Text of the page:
October 31, 2013
WASHINGTON – Today, Senate Banking Committee Chairman Tim Johnson (D-SD) held a hearing titled “Housing Finance Reform: Essential Elements of a Government Guarantee for Mortgage-Backed Securities.”
Below is Chairman Johnson’s statement as prepared for delivery:
“I call this hearing to order.
“I would like to thank our witnesses for joining us to explore one of the fundamental questions of housing finance reform – the structure of the government guarantee for mortgage-backed securities. I would like to commend Senators Corker and Warner and the cosponsors of S. 1217 for recognizing in their bill that the housing market as we know it cannot function without a federal backstop for mortgage lending. As we have heard in other hearings this fall, the guarantee must be explicit, appropriately priced, and stand behind private capital that is not guaranteed.
“However, the details of how a new guarantee should be structured is paramount to a well-functioning national market. The government guarantee in the current system ensures that qualifying mortgages are TBA eligible, which allows borrowers to lock in their interest rates and connects loans and MBS with investors from across the country and around the globe. If the structure of the new guarantee is not compatible with TBA execution, a wide range of stakeholders have expressed concerns that access to credit will tighten for borrowers, making mortgages more expensive - especially in rural and historically underserved areas. This outcome is unacceptable.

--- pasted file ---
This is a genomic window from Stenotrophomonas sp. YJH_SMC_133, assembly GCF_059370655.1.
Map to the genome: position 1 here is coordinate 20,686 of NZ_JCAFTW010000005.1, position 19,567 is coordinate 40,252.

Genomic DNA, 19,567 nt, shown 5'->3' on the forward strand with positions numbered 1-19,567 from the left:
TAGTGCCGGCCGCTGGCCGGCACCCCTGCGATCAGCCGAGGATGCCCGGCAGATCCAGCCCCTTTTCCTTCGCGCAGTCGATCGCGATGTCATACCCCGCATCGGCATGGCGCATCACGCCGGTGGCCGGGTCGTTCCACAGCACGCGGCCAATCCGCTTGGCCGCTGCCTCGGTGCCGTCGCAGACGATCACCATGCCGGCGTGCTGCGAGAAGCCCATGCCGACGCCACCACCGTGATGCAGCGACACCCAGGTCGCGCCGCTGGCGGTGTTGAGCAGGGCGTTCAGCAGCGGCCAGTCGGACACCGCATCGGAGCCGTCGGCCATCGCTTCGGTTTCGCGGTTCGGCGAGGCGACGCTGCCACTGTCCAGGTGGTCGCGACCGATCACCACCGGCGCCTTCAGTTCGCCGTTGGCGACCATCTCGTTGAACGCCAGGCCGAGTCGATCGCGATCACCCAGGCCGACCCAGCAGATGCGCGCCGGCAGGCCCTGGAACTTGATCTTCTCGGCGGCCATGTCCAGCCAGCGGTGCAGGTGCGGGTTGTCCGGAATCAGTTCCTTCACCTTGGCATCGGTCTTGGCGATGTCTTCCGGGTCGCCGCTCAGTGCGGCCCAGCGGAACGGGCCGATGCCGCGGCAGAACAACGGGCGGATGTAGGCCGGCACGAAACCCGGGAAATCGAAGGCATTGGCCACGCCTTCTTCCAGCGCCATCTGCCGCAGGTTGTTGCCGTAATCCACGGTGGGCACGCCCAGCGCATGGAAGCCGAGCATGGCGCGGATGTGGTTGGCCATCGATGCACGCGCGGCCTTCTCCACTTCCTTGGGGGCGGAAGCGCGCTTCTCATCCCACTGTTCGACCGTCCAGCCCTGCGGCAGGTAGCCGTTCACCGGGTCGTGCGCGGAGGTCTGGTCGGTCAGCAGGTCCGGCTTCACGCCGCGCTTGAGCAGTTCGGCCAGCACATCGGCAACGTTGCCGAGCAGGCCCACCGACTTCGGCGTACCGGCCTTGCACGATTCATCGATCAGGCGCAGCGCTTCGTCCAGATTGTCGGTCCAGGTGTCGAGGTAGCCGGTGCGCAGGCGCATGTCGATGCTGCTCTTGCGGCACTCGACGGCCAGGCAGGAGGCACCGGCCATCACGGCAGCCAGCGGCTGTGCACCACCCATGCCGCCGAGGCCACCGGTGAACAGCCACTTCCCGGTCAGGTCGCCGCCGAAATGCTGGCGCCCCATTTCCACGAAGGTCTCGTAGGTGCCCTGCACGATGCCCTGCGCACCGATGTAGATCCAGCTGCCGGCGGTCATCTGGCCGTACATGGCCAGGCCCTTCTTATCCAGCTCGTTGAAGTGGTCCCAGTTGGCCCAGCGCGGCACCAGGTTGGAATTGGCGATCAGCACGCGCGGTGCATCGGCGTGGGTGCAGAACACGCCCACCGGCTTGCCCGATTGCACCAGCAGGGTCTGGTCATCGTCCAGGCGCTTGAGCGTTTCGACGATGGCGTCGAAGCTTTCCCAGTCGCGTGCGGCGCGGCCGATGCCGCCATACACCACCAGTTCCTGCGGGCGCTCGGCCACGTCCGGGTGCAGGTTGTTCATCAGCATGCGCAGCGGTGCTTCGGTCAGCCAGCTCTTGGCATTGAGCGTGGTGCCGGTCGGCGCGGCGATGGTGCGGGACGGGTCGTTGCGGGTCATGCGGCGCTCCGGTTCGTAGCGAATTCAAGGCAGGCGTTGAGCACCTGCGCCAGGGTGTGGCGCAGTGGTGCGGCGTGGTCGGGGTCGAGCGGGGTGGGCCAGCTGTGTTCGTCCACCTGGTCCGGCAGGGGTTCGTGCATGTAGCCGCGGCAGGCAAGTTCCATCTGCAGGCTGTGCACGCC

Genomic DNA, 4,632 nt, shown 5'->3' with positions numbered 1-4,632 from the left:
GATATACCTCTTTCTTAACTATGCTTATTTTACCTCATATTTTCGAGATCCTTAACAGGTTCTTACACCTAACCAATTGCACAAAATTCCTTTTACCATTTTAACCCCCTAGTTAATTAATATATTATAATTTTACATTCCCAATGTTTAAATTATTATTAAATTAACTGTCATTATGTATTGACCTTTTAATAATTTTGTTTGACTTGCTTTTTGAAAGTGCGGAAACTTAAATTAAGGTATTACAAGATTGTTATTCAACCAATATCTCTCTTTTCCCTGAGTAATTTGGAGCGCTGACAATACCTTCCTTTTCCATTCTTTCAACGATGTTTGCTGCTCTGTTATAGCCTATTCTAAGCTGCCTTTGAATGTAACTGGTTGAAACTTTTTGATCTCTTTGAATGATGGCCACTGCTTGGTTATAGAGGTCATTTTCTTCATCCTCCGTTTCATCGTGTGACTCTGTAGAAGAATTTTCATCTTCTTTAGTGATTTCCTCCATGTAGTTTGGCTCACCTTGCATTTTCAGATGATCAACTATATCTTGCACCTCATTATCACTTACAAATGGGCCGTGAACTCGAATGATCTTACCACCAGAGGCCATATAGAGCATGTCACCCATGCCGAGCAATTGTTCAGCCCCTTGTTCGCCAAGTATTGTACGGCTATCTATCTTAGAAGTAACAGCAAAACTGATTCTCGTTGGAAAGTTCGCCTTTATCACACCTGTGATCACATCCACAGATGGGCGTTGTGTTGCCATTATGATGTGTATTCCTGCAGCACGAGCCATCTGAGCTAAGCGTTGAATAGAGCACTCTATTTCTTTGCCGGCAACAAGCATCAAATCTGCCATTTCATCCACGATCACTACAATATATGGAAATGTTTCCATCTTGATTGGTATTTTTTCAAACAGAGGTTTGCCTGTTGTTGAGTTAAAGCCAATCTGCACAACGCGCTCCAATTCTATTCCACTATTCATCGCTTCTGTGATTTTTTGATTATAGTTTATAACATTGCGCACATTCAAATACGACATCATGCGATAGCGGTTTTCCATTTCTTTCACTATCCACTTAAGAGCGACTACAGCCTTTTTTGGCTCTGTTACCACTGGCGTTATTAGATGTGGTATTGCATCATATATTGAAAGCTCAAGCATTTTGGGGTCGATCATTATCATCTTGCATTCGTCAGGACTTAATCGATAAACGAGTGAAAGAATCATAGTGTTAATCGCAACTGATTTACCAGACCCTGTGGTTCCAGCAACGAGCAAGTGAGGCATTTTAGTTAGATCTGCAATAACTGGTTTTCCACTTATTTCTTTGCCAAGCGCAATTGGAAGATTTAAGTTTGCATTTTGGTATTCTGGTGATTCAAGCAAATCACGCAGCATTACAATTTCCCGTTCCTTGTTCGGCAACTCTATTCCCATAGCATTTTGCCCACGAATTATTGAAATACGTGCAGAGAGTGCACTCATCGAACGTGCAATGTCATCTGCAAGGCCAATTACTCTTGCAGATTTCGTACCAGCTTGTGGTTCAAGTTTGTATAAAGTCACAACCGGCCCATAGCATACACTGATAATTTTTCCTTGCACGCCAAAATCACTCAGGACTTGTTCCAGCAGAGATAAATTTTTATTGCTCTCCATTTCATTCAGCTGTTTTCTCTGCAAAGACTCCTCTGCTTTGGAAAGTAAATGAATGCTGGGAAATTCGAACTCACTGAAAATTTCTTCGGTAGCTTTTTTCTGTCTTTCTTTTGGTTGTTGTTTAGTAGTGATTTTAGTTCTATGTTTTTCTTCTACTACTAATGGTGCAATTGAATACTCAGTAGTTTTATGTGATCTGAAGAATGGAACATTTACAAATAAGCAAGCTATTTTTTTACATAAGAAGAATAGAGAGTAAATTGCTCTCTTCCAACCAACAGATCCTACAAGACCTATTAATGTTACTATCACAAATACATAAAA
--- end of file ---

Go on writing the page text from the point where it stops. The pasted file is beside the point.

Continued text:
“Determining who is willing to step in to take the first loss position with private capital is also an important factor when considering the interaction with the TBA market and the stability of the future housing market. During the recent crisis, private capital pulled back and was unwilling to take credit risk except at an extremely high cost to borrowers. If a new system allows a variety of private capital participants, we must make certain that the new system is safeguarded against future boom and bust cycles, like that which recently occurred in the PLS market. It will be essential to create a system that protects taxpayers, but also does not create so many inefficient layers that the mortgage market becomes too expensive for qualified borrowers.
“In previous hearings we explored how the PLS and multifamily markets function, and earlier this week we examined solutions to improve the consumer’s interaction with the mortgage market. The witnesses at each of those hearings recommended changes that would provide market efficiencies and better protect taxpayers. I look forward to hearing from today’s witnesses about their visions for the future structure of the government guarantee for MBS and how different structures would impact pricing and availability of credit.
“This is a complex issue that has broad implications for both the guaranteed mortgage market and the PLS market. As I hope our aggressive hearing schedule demonstrates, Ranking Member Crapo and I are taking this seriously and moving with urgency. However, the housing market represents almost 20 percent of our economy. For the sake of families just getting back on their feet after the housing and economic crisis, we cannot afford to get the details wrong.”